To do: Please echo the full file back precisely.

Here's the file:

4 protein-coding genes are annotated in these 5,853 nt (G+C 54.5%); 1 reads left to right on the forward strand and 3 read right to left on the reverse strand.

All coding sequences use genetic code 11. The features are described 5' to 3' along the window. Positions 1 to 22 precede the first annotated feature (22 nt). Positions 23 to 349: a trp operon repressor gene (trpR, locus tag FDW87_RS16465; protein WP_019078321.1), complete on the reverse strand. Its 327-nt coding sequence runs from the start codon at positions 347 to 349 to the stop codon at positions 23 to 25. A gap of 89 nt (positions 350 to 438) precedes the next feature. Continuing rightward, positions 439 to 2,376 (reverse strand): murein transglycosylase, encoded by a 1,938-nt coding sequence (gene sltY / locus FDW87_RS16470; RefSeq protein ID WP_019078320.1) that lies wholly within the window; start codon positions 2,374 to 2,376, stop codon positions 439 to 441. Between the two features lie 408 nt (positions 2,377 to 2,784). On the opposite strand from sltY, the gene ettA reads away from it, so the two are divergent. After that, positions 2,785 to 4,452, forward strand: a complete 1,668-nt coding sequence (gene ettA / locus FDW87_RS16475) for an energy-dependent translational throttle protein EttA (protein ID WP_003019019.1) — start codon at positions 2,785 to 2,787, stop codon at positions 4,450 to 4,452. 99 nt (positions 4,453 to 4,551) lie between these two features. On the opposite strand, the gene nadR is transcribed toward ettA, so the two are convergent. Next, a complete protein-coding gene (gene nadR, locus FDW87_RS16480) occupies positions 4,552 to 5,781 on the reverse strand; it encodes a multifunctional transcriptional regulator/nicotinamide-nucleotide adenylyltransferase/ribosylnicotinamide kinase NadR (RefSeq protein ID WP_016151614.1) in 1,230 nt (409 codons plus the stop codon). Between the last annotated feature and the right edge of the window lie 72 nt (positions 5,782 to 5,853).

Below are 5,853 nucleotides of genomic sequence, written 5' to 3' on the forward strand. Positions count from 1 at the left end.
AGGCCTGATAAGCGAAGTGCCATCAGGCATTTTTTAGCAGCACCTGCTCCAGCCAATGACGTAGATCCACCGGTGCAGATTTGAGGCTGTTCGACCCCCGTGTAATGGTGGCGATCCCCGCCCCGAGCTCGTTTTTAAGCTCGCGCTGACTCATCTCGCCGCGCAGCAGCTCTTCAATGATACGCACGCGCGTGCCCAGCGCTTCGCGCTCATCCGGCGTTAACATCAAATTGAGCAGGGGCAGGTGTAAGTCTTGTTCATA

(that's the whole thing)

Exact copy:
4 protein-coding genes are annotated in these 5,853 nt (G+C 54.5%); 1 reads left to right on the forward strand and 3 read right to left on the reverse strand.

All coding sequences use genetic code 11. The features are described 5' to 3' along the window. Positions 1 to 22 precede the first annotated feature (22 nt). Positions 23 to 349: a trp operon repressor gene (trpR, locus tag FDW87_RS16465; protein WP_019078321.1), complete on the reverse strand. Its 327-nt coding sequence runs from the start codon at positions 347 to 349 to the stop codon at positions 23 to 25. A gap of 89 nt (positions 350 to 438) precedes the next feature. Continuing rightward, positions 439 to 2,376 (reverse strand): murein transglycosylase, encoded by a 1,938-nt coding sequence (gene sltY / locus FDW87_RS16470; RefSeq protein ID WP_019078320.1) that lies wholly within the window; start codon positions 2,374 to 2,376, stop codon positions 439 to 441. Between the two features lie 408 nt (positions 2,377 to 2,784). On the opposite strand from sltY, the gene ettA reads away from it, so the two are divergent. After that, positions 2,785 to 4,452, forward strand: a complete 1,668-nt coding sequence (gene ettA / locus FDW87_RS16475) for an energy-dependent translational throttle protein EttA (protein ID WP_003019019.1) — start codon at positions 2,785 to 2,787, stop codon at positions 4,450 to 4,452. 99 nt (positions 4,453 to 4,551) lie between these two features. On the opposite strand, the gene nadR is transcribed toward ettA, so the two are convergent. Next, a complete protein-coding gene (gene nadR, locus FDW87_RS16480) occupies positions 4,552 to 5,781 on the reverse strand; it encodes a multifunctional transcriptional regulator/nicotinamide-nucleotide adenylyltransferase/ribosylnicotinamide kinase NadR (RefSeq protein ID WP_016151614.1) in 1,230 nt (409 codons plus the stop codon). Between the last annotated feature and the right edge of the window lie 72 nt (positions 5,782 to 5,853).

Below are 5,853 nucleotides of genomic sequence, written 5' to 3' on the forward strand. Positions count from 1 at the left end.
AGGCCTGATAAGCGAAGTGCCATCAGGCATTTTTTAGCAGCACCTGCTCCAGCCAATGACGTAGATCCACCGGTGCAGATTTGAGGCTGTTCGACCCCCGTGTAATGGTGGCGATCCCCGCCCCGAGCTCGTTTTTAAGCTCGCGCTGACTCATCTCGCCGCGCAGCAGCTCTTCAATGATACGCACGCGCGTGCCCAGCGCTTCGCGCTCATCCGGCGTTAACATCAAATTGAGCAGGGGCAGGTGTAAGTCTTGTTCATA